Antiterror Officials Back Flight Cancellations


U.S. government officials believe some of the passengers boarding one of the three Air France flights from Paris to Los Angeles that were canceled this week might have intended to hijack it and crash-land in Las Vegas or another city along its flight path, the Washington Post says.

Police questioned 13 people who had checked in for two Air France flights that were canceled Christmas Eve because of a terrorism warning from U.S. authorities, but no evidence of wrongdoing was found, the French Interior Ministry said.

U.S. officials are suspicious about some of the passengers who did their seats on the aborted Flight 68 from Paris to Los Angeles. One of those who did not appear for the Christmas Eve flight apparently is a trained pilot.

Despite French statements suggesting American fears about the Air France flights were unfounded, U.S. officials believe they might have averted a terrorist attack by arranging for the flights’ cancellation. Officials said they feared that al Qaeda operatives planned to hijack one of the flights and use the plane as a missile to attack a site on or near its route.

Officials said intelligence indicators suggest that al Qaeda might have set other terrorist operations in motion that do not involve aviation and are not centered in California. As on other occasions when terrorist fears are heightened, U.S. officials said their main concern is that al Qaeda might use a chemical or biological weapon, or a radiological “dirty” bomb. One scenario embraced by a number of U.S. security officials is that al Qaeda operatives are in the final stages of planning an attack in this country, and await direction from superiors to proceed. “Government people hope that by deploying, they’ll shut down whatever might have been in motion,” an official said.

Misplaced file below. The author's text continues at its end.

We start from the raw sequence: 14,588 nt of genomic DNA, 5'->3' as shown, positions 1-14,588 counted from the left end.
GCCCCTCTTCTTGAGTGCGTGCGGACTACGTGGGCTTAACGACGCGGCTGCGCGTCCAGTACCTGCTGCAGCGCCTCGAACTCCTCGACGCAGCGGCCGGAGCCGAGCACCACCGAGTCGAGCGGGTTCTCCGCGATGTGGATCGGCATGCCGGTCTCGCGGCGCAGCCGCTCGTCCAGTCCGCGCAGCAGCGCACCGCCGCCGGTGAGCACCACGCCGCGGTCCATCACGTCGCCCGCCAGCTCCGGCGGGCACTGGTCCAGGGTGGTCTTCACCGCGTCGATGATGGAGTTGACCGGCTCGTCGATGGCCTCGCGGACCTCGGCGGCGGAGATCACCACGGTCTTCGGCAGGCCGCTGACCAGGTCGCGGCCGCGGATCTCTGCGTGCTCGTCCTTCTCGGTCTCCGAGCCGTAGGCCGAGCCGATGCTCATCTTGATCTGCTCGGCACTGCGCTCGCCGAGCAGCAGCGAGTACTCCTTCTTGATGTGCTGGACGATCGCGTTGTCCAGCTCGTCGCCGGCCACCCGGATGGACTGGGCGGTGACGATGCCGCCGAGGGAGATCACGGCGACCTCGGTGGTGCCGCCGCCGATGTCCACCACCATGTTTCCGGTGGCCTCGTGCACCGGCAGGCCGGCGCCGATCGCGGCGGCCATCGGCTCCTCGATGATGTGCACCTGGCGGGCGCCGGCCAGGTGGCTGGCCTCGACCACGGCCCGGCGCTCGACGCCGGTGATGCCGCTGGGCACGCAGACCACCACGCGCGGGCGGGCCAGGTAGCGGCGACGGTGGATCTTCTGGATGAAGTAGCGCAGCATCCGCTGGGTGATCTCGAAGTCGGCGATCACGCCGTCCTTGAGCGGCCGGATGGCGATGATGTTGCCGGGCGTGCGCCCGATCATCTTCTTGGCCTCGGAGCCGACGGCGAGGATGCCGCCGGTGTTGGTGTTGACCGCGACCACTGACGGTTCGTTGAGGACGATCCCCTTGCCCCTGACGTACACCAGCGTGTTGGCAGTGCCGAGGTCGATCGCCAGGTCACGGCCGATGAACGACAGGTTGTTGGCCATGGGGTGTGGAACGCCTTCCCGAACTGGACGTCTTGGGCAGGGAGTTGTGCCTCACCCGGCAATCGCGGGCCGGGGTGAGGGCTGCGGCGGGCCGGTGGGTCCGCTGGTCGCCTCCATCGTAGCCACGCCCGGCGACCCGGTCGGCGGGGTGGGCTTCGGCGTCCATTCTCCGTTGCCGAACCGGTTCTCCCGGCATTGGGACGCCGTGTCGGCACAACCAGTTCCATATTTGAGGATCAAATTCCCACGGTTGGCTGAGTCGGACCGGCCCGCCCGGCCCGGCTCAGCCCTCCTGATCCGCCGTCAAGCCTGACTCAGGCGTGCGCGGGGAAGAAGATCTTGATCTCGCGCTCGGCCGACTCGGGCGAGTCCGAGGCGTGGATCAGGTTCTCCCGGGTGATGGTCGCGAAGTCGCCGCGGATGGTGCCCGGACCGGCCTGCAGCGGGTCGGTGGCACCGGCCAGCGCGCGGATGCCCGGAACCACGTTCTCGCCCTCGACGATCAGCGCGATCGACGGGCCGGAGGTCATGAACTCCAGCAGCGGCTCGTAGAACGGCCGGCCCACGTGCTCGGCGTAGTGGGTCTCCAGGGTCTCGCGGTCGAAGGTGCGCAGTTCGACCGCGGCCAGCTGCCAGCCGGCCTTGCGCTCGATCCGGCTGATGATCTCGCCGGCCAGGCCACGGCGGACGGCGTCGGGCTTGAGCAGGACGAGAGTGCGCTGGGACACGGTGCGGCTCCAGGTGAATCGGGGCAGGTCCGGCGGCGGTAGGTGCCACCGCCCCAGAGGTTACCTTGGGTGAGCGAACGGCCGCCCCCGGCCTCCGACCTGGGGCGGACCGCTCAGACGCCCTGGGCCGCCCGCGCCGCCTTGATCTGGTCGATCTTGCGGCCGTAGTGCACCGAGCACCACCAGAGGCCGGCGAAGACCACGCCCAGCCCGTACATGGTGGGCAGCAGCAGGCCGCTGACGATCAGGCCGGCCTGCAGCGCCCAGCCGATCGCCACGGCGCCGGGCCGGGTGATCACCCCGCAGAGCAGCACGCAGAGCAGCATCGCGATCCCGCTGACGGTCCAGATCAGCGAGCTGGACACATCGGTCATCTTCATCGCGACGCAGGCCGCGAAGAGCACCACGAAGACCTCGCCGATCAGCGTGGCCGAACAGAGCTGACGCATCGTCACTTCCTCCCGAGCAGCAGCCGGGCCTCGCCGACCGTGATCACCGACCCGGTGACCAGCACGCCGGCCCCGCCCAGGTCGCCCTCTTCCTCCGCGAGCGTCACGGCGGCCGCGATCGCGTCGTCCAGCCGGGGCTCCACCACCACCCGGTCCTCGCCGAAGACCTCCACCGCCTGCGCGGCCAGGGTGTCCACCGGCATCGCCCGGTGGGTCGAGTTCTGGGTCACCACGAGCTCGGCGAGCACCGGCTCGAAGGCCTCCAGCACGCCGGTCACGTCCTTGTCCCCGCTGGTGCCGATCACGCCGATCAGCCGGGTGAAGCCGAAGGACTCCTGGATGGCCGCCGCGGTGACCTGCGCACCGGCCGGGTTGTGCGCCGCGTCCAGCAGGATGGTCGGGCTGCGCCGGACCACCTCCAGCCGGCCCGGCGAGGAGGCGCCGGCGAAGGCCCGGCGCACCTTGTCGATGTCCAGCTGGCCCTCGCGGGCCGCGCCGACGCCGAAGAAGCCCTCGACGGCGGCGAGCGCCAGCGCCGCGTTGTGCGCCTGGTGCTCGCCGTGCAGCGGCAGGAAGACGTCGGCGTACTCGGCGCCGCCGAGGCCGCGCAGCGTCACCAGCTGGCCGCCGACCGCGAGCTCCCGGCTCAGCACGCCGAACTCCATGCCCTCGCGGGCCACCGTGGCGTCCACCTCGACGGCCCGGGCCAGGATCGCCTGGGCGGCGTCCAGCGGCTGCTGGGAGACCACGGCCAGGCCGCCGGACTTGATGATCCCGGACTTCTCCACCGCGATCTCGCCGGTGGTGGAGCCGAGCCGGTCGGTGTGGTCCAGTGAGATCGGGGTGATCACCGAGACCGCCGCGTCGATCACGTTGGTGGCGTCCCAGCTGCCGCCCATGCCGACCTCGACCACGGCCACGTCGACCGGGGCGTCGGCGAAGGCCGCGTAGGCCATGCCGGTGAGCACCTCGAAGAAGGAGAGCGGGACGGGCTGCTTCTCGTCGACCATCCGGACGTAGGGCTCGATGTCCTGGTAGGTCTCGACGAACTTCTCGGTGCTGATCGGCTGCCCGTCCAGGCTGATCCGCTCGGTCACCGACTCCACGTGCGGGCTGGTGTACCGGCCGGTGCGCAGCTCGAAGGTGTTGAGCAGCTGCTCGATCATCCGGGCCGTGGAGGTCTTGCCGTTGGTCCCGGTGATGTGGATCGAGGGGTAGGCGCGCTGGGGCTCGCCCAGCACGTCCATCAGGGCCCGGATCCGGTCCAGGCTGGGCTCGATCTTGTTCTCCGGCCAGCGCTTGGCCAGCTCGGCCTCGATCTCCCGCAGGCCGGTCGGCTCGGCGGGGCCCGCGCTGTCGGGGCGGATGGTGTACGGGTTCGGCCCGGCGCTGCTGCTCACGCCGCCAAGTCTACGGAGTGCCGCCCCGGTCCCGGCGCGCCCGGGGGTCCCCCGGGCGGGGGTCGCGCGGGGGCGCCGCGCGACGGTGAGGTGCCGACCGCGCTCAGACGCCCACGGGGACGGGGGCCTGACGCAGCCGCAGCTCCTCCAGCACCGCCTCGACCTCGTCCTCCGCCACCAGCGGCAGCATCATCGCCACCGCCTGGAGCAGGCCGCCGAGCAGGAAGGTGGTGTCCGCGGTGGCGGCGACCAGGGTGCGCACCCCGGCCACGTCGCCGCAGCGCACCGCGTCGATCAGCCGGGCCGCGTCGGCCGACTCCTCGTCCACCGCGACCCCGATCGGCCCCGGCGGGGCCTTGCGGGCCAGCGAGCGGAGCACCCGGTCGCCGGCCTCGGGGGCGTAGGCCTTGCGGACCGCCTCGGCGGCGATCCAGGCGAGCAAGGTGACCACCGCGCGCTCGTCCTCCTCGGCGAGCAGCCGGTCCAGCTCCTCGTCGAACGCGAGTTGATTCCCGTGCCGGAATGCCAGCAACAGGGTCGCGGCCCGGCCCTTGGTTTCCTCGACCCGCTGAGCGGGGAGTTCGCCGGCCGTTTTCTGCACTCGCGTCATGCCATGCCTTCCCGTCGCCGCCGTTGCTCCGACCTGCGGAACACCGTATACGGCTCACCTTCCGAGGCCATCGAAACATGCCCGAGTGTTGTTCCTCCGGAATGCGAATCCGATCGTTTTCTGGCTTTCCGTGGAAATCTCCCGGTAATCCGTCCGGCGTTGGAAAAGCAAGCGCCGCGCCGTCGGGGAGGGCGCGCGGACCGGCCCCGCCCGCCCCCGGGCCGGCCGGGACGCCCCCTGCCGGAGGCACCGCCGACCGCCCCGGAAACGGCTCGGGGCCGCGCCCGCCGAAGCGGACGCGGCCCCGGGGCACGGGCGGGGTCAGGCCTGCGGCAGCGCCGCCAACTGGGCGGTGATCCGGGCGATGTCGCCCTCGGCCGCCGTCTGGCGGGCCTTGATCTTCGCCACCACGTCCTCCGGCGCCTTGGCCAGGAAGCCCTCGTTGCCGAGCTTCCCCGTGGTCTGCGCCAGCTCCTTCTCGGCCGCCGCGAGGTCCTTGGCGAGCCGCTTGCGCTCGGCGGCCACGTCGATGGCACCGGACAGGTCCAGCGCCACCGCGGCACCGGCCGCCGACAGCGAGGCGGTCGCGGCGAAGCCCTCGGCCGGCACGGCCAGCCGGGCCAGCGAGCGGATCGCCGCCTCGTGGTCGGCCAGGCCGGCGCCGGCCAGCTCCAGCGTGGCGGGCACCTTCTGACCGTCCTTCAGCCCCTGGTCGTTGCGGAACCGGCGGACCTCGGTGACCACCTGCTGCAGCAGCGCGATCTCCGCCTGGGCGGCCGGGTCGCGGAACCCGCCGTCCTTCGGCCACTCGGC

Politicians from one target area differed over the threat’s accuracy. The Las Vegas Review-Journal quoted Rep. Jim Gibbons, R-Nev., a member of the House Intelligence Committee, as saying that “Many of these reports are vague and are broad in their inclusion of Las Vegas.” Nevada Gov. Kenny Guinn and federal Homeland Security chief Tom Ridge spoke by phone on Tuesday.

Jerry Bussel, Guinn’s homeland security aide, quoted Ridge as telling the governor: “Kenny, I don’t know anything. If I do, I guarantee you I will call you personally.” Rep. Shelley Berkley, D-Nev., said, “I think it was most unfortunate that Tom Ridge used Las Vegas as an example of a glamorous destination where there might be an increased threat of terrorist attack. There is no specific information about Las Vegas.”


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